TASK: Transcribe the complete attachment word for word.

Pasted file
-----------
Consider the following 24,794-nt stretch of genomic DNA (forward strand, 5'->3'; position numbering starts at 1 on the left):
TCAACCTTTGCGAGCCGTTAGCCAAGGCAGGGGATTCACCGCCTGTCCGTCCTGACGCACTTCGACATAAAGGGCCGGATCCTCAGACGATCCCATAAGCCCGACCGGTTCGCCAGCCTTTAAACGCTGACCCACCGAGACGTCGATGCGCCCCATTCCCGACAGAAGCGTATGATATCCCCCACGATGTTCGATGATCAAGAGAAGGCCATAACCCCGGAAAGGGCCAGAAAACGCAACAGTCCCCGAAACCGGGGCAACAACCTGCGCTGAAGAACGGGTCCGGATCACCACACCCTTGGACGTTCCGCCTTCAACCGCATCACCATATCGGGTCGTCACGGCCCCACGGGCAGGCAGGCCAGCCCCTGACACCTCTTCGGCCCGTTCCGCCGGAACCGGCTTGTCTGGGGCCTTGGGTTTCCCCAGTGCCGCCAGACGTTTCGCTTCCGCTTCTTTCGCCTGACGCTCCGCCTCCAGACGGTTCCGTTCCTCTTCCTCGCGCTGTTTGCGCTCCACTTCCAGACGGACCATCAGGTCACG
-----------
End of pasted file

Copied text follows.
Consider the following 24,794-nt stretch of genomic DNA (forward strand, 5'->3'; position numbering starts at 1 on the left):
TCAACCTTTGCGAGCCGTTAGCCAAGGCAGGGGATTCACCGCCTGTCCGTCCTGACGCACTTCGACATAAAGGGCCGGATCCTCAGACGATCCCATAAGCCCGACCGGTTCGCCAGCCTTTAAACGCTGACCCACCGAGACGTCGATGCGCCCCATTCCCGACAGAAGCGTATGATATCCCCCACGATGTTCGATGATCAAGAGAAGGCCATAACCCCGGAAAGGGCCAGAAAACGCAACAGTCCCCGAAACCGGGGCAACAACCTGCGCTGAAGAACGGGTCCGGATCACCACACCCTTGGACGTTCCGCCTTCAACCGCATCACCATATCGGGTCGTCACGGCCCCACGGGCAGGCAGGCCAGCCCCTGACACCTCTTCGGCCCGTTCCGCCGGAACCGGCTTGTCTGGGGCCTTGGGTTTCCCCAGTGCCGCCAGACGTTTCGCTTCCGCTTCTTTCGCCTGACGCTCCGCCTCCAGACGGTTCCGTTCCTCTTCCTCGCGCTGTTTGCGCTCCACTTCCAGACGGACCATCAGGTCACG